Stratification in Caphiria
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The concept of stratification in the Imperium of Caphiria is incredibly complex and diverse, encompassing both legal and social status. Stratification is generally hierarchical, but there are multiple and overlapping social hierarchies, and an individual's relative position in one might be higher or lower than in another. There are three distinct concepts that go into establishing one's place in Caphirian society:
- Power (Potestas): A citizen's ability to do what they want despite resistance from others.
- Status (Dignitas): A citizen's prestige, popularity and honor or how highly society regards them.
- Class (Ordo): A citizen's legal and economic position in society.
At the peak of the social pyramid (pyramidis societas) is the Imperator. An Imperator has the highest dignitas, potestas, and is of the highest ordo in Caprivian society. If sociologists do not recognize any absolute standard for these ordinal measures than the Imperator is the relative standard to which the qualities of other residents in the empire are compared. Power and Status are generally perceived to be directly tied to a person's social standing, whereas Class is a person's legal status. After the Imperator, the peak of the pyramidis societas is the imperial family, which is currently the House of Panther. Altogether the imperial family tends to hold offices of power and a number of prestigious military and collegian posts, they are rarely handed out in the form of nepotism and are usually won based on merit.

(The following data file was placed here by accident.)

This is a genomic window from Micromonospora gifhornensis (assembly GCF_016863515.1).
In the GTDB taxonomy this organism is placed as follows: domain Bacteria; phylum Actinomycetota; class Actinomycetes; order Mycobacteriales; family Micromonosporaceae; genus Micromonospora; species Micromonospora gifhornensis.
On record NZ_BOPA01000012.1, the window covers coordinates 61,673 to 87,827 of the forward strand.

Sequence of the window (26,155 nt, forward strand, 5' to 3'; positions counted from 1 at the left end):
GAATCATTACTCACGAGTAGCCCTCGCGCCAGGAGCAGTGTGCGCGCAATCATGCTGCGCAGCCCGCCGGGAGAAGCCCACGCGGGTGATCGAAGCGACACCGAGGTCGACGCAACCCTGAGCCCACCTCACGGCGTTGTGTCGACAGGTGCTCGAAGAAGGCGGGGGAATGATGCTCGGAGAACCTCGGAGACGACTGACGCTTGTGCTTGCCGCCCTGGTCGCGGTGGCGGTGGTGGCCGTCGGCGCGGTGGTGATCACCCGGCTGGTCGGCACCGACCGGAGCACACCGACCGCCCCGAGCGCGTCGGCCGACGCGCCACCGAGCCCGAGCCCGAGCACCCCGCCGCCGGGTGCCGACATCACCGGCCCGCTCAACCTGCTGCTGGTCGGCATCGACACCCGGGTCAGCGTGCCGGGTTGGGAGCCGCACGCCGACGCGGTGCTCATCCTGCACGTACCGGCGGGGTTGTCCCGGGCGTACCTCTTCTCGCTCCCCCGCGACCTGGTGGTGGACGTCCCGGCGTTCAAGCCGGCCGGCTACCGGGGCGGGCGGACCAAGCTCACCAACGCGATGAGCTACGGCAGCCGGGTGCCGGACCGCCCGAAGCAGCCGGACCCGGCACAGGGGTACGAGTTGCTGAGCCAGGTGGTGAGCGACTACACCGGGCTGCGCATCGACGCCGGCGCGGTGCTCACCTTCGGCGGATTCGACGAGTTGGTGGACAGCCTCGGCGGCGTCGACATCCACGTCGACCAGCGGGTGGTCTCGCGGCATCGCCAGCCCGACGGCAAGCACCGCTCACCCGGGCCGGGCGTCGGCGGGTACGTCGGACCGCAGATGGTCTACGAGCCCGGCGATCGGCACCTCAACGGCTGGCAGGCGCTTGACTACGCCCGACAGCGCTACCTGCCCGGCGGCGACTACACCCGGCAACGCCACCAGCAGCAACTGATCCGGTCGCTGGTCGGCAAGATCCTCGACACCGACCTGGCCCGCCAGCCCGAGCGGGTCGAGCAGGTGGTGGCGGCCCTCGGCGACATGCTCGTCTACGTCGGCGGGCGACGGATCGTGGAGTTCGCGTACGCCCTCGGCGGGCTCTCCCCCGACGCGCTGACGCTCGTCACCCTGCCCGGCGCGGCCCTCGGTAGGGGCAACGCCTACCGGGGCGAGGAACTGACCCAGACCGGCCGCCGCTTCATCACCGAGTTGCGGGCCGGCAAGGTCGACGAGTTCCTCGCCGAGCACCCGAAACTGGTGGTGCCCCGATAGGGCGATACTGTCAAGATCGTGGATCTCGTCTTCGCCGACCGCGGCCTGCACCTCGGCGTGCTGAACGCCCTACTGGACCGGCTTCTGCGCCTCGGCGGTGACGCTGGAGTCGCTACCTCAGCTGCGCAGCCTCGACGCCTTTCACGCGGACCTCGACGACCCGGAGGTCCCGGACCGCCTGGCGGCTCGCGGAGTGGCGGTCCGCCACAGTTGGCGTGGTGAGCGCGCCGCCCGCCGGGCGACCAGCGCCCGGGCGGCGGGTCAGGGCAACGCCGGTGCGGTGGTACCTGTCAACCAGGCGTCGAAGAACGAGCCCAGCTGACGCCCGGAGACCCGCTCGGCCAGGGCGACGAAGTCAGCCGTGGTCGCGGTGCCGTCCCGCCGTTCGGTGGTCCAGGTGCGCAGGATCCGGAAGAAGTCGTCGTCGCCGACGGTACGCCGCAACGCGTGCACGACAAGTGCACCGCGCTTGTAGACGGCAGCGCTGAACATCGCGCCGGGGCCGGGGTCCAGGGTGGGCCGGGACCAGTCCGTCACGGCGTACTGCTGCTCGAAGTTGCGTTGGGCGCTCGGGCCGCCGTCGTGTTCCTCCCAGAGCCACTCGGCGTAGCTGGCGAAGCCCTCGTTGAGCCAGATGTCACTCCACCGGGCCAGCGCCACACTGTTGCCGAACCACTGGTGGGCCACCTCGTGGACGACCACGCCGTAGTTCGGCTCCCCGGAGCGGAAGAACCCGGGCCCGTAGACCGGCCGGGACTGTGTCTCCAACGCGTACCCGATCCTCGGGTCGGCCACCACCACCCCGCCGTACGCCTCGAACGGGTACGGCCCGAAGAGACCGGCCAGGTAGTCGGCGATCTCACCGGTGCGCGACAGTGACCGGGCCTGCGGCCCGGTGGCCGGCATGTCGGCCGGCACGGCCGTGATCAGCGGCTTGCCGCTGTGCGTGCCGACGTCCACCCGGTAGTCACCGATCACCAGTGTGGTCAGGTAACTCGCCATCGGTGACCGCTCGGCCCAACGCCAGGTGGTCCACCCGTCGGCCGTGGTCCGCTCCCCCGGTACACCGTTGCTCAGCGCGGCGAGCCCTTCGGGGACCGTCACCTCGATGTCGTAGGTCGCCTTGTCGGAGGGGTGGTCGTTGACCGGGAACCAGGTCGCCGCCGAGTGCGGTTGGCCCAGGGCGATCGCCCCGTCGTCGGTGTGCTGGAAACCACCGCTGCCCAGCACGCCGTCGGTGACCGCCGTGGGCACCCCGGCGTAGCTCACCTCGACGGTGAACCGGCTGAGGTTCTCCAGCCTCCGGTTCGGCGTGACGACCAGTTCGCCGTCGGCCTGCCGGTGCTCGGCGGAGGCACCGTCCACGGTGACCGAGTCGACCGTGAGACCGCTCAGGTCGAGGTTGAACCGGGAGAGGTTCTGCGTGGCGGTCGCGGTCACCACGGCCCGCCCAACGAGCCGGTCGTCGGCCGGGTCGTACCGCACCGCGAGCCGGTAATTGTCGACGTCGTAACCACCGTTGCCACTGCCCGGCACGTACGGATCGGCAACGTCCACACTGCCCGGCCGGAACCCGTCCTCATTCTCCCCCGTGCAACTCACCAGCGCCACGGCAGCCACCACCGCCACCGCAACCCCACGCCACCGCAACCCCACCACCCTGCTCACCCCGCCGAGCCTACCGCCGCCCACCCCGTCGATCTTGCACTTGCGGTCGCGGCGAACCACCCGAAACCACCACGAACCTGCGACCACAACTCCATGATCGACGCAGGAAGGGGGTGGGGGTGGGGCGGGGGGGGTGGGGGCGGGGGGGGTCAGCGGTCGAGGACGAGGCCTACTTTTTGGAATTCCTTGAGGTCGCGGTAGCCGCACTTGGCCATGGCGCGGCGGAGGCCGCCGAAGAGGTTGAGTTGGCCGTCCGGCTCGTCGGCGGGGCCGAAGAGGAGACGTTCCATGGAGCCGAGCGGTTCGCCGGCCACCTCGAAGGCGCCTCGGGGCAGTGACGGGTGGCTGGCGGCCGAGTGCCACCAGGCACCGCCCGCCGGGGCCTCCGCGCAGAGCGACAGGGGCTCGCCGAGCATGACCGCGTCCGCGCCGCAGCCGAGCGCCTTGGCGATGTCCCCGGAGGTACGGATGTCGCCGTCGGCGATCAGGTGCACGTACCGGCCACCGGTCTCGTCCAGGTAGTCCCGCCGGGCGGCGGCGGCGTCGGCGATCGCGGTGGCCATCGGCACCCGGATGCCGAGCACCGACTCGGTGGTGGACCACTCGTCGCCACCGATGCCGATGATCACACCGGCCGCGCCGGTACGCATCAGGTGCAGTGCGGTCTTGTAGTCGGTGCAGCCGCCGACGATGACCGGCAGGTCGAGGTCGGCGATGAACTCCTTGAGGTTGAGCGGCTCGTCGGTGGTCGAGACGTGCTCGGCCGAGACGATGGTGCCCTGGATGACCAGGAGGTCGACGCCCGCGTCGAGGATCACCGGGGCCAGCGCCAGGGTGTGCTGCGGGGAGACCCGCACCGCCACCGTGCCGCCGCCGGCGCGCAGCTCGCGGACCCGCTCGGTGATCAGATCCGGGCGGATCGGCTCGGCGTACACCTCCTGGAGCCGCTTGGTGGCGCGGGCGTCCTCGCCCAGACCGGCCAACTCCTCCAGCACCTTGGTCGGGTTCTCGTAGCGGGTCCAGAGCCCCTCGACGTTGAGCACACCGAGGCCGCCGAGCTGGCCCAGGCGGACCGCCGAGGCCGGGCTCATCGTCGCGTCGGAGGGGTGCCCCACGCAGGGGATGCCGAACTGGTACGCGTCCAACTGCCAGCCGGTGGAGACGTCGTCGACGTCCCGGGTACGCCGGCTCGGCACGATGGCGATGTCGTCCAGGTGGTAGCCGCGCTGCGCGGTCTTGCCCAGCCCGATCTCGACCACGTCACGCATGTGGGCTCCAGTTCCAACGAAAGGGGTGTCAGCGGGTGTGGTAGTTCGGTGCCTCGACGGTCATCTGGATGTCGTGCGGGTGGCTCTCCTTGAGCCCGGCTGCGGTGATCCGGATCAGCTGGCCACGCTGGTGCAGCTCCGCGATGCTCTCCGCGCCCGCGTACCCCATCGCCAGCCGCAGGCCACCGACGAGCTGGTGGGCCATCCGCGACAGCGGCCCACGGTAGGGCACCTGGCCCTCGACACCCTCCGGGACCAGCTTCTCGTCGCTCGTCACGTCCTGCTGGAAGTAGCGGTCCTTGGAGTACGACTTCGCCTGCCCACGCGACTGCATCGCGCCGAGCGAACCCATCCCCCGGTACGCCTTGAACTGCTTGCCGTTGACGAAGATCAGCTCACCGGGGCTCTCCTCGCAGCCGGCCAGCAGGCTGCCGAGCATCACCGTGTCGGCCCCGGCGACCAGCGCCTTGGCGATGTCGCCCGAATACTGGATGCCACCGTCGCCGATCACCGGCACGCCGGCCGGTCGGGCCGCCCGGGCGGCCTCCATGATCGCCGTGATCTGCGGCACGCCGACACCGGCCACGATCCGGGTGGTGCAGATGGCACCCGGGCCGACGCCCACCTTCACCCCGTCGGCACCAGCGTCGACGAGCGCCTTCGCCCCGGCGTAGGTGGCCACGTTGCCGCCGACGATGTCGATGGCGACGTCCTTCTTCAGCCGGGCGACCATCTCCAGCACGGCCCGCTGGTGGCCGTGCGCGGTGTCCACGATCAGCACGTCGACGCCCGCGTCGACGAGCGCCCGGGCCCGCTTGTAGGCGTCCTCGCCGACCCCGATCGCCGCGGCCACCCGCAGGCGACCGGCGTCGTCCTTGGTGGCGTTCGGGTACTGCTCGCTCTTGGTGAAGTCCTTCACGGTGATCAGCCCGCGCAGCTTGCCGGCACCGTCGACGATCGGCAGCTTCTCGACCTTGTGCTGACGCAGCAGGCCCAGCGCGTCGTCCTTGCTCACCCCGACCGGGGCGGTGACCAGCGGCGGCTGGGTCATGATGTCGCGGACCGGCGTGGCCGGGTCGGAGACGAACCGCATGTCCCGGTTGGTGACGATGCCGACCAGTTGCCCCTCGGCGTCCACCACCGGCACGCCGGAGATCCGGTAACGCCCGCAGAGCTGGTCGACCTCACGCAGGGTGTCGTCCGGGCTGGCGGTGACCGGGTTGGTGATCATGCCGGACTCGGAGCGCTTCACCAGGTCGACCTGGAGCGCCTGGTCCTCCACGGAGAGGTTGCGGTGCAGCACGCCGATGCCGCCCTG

Stratification by ordo starts at birth where the child is given his or her father's standing in society - patrician, equite, plebeian, indigeni or peregrini. Intermarriage is discouraged by costing the higher class family dishonor but does happen on occasion. Appeals can be made to praetores or the Imperator on the basis of wealth to advance but these are rewarded only in extraordinary circumstances and almost never to citizens who aspire to join the aristocratic order of patricians. Conversely, a member of the upper classes can move down by having him or her self adopted into a family of lower class, an act viewed as tremendously disgraceful.
A rapid rise through class in Caprivian society is a rare event and often the subject of cultural legend. These people are referred to as novi homines (new men) with great respect. They are celebrities deserving of their fame. Cicero, the great statesman, is the poster boy of the New Men - he is after all perhaps the most famous non-Imperator in Caphiria's history with more records about him than Lanintius himself. Other famous New Men are Archaedavincus Acutula, the Imperium's most prolific inventor; Aulus Lugius, the finest playwright of all time and Lucius Volta, a tremendously successful scientific entrepreneur. They are the legendary cases of plebeians who rose to become patricians.